RMSE (bpm)23.7427.9827.4420.81
0.040.09-0.040.56
P2LC5, P3LC5MAD (bpm)19.6826.8028.1319.95
RMSE (bpm)22.9929.5030.8222.84
0.07-0.17-0.280.39

Tables 5 and 6 indicate that, for the 12 scenarios which involve the different illumination conditions (P1LC1-LC7, P2LC1-LC5, and P3LC1-LC5), the proposed method and JBSS_EEMD were more accurate than POS and Project_ICA, and that the proposed method has the best performance in six scenarios and the second-best in five. It is worth noting that under some low illumination scenarios, such as LC1, LC2, LC3, and LC7, the errors of POS and Project_ICA are much larger than those of the JBSS_EEMD and the proposed method. The results of the proposed method are comparable with POS and Project_ICA under the exercise recovery (P1H1) and swinging head scenarios (P1M1), and these three methods are superior to JBSS_EEMD. It should be noted that the results of all four methods were less accurate when subjects nodded their heads at a rate of 90 times per minute (P1M3) than when subjects nodded their heads 60 times per minute (P1M2).

For the proposed method, we constructed Bland-Altman plots to show the agreement of the and (see Figure 12). Since the two skin-tone groups were both recorded under LC1 to LC5 light intensities, the results of light-skinned and dark-skinned subjects under these five conditions are plotted alongside each other for ease of comparison.

Figure 12 compares the agreement between and for the subjects with different skin tones and shows that this method performs better for the light-skinned subject than the dark-skinned ones under all conditions.

3.3. Dataset Specific to This Study

This dataset allows evaluation of the performance of the four methods when the subjects are stationary, and the background is varied by step changes in the color temperature of the illumination. Experiments were performed on 8 pale-skinned and 4 dark-skinned subjects, and the results are listed in Table 7. As before, the best and the second-best results are marked with “” and “,” respectively.


ParticipantMetricsJBSS_EEMDPOSProject_ICAProposed method

Pale-skinned toneMAD (bpm)5.884.557.083.31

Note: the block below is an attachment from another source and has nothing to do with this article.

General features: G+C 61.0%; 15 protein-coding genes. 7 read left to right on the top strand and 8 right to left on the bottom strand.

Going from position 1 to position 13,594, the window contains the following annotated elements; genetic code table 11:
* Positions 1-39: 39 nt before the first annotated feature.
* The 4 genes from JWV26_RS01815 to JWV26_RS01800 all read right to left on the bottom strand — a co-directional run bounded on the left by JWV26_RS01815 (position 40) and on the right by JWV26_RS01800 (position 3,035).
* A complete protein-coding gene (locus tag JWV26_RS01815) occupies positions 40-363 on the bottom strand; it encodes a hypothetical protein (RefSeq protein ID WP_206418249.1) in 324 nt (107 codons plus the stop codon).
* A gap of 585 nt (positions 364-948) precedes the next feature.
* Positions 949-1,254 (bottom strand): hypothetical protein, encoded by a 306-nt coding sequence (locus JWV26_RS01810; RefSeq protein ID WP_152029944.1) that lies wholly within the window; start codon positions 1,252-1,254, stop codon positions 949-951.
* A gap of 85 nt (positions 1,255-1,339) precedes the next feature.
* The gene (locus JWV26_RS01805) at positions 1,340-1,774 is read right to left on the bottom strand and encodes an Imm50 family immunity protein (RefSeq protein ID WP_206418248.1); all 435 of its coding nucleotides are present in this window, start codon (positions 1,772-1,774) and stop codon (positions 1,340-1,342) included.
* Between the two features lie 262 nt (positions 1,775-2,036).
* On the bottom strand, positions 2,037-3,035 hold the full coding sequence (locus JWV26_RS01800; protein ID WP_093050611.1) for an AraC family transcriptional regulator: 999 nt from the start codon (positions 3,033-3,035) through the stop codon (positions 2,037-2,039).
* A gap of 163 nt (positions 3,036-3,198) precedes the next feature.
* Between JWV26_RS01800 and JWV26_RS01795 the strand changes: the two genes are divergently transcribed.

RMSE (bpm)7.907.4411.044.68
0.620.520.200.79
Dark-skinned toneMAD (bpm)7.384.846.624.95
RMSE (bpm)9.076.4610.505.90
0.21-0.02-0.050.24

Table 7 shows that when the background color temperature is repeatedly varied between two levels, the proposed method yields the best results both for the pale- and dark-skinned subjects. Figure 13 further demonstrates the consistency of the proposed method and shows the consistency for the pale-skinned subjects, with the 95% limits of agreement from -7.74 to 10.06 bpm and the mean bias of 1.16 bpm, which is marginally better than that for the dark-skinned subjects, where the corresponding values are -12.82 to 9.45 bpm for the 95% limits of agreement and -1.68 bpm for the mean bias.

4. Discussion

The results from the data obtained in our earlier study [21] show that, with sufficient illumination, POS, Project_ICA, and the proposed method, all of which are based on the skin reflection model, have better outcomes than the JBSS_EEMD approach. This implies that the skin reflection model, which relies on the projection process to weaken the contribution of the specular component of the light reflected from the skin, and thus the processed signal, can better retain the pulse rate information [19, 21]. We also note that, under adequate illumination, the performance of the POS and Project_ICA methods are slightly better than that of the proposed method.

The results from the Public Benchmark Dataset show that POS and Project_ICA performed badly when the illumination was poor. In contrast, JBSS_EEMD and the new method proposed here had relatively better outcomes, although the new method was superior to JBSS_EEMD. Not unexpectedly, under adequate illumination, the proposed method was more accurate than when operating with low illumination. For POS and Project_ICA, the projection process is applied directly to eliminate the component of the signal due to variations in background illumination, giving rise to more efficient separation of the diffuse and direct reflection components [19]. However, when there is inadequate background illumination, the camera cannot capture enough illumination and the projection process does not work well. At the same time, the JBSS preprocessing can effectively reduce some of the undesirable effects of variation in the environmental illumination and, therefore, enhance the performance of the subsequent projection process. We also found the same pattern, namely, good agreement between them for each metric, in the exercise recovery and head swinging scenarios as in the dataset from our earlier study [21].